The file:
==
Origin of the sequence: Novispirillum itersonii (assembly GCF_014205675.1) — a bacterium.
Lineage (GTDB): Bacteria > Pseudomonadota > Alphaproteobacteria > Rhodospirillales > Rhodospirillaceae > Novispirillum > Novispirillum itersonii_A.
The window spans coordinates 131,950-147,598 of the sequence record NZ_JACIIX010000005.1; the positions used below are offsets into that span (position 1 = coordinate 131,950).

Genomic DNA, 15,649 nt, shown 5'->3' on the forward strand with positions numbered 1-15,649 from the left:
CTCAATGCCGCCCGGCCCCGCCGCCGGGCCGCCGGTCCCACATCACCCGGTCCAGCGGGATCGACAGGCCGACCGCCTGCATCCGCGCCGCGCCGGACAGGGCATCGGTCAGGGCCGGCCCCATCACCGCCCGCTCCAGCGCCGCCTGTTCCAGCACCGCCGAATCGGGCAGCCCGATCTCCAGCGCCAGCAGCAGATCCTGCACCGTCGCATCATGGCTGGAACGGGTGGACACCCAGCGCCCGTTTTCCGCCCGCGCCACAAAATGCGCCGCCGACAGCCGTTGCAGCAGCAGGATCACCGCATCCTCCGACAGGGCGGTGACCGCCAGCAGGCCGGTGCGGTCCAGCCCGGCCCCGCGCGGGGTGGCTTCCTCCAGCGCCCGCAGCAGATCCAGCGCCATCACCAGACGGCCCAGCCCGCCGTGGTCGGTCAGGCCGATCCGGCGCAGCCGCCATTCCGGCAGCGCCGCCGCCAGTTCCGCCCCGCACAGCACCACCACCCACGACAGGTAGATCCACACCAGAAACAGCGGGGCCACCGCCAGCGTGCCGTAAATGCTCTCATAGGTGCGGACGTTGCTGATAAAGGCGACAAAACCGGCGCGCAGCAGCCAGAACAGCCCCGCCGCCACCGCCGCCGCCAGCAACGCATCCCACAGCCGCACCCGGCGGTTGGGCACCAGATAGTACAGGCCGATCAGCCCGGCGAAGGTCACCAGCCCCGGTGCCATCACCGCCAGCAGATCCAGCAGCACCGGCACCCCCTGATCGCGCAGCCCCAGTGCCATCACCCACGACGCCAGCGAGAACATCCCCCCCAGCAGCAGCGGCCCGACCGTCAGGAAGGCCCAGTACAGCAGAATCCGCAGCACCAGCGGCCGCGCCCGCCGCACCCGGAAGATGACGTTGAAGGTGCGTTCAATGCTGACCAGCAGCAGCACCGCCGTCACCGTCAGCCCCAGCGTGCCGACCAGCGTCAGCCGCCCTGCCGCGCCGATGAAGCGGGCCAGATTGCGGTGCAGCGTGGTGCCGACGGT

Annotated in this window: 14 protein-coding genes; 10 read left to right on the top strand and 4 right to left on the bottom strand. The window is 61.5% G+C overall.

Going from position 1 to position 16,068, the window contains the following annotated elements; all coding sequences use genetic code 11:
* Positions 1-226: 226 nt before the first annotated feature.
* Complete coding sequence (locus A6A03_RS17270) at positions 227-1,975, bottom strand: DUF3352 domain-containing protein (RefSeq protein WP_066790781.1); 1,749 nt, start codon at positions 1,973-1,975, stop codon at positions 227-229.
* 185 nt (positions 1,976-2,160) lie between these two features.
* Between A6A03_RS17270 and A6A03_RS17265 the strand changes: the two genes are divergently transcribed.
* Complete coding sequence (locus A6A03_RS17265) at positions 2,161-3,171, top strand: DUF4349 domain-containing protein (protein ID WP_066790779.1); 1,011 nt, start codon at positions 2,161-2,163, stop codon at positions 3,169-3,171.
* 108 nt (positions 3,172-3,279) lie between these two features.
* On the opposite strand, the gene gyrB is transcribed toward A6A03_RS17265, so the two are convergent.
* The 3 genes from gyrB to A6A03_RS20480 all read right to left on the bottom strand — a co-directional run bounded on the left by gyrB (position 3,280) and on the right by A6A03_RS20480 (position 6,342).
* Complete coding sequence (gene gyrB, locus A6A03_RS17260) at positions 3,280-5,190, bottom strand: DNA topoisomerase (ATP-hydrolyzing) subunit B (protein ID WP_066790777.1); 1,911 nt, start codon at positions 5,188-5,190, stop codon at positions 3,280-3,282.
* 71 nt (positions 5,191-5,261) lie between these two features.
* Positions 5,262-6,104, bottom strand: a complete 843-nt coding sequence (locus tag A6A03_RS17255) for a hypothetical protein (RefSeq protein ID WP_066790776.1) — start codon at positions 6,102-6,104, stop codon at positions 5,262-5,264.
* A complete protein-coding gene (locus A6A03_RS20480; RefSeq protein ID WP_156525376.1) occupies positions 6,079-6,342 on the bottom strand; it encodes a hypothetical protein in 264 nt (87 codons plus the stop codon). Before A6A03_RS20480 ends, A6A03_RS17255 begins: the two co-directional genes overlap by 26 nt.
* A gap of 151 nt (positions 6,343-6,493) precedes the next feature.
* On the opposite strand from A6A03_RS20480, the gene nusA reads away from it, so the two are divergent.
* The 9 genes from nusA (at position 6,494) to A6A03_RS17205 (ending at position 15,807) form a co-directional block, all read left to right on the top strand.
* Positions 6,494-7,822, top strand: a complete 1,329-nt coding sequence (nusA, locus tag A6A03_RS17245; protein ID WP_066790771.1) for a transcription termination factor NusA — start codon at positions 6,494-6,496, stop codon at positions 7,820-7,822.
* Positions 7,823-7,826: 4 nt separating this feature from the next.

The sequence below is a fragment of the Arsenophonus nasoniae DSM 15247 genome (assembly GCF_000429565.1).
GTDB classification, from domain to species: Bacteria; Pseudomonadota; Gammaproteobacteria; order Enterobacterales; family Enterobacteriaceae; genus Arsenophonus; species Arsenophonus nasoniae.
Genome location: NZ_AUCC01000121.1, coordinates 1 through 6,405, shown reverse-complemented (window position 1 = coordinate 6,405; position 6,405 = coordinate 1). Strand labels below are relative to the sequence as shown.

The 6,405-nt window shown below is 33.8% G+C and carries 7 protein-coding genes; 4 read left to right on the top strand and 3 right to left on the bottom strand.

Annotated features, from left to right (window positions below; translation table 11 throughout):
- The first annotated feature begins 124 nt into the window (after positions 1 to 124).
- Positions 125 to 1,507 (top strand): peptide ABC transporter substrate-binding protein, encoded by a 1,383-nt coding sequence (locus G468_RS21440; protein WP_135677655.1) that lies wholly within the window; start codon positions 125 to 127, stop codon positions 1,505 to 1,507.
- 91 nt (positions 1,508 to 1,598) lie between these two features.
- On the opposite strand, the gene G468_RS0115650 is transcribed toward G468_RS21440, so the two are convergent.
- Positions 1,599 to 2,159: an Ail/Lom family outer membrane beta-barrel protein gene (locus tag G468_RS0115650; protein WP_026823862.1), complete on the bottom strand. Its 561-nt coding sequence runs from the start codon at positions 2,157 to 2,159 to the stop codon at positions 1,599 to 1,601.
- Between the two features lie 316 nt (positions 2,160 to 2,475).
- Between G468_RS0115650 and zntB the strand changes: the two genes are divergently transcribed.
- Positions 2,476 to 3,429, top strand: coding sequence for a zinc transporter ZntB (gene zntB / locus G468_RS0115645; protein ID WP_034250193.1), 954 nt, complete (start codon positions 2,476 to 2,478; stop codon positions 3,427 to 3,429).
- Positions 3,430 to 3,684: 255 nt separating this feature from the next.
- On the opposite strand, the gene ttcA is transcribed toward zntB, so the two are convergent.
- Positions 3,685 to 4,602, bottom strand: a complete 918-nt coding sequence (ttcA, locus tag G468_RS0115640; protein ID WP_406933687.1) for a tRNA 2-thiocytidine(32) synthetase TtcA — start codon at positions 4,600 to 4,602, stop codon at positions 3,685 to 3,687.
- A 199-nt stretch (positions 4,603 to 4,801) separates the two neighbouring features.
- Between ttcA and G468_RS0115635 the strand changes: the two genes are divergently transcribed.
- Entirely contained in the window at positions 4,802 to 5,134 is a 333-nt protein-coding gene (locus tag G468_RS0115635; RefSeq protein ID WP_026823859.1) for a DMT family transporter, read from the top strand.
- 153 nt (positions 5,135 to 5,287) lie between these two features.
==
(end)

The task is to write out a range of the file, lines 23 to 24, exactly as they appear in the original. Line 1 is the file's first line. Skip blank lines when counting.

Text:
* Positions 6,494-7,822, top strand: a complete 1,329-nt coding sequence (nusA, locus tag A6A03_RS17245; protein ID WP_066790771.1) for a transcription termination factor NusA — start codon at positions 6,494-6,496, stop codon at positions 7,820-7,822.
* Positions 7,823-7,826: 4 nt separating this feature from the next.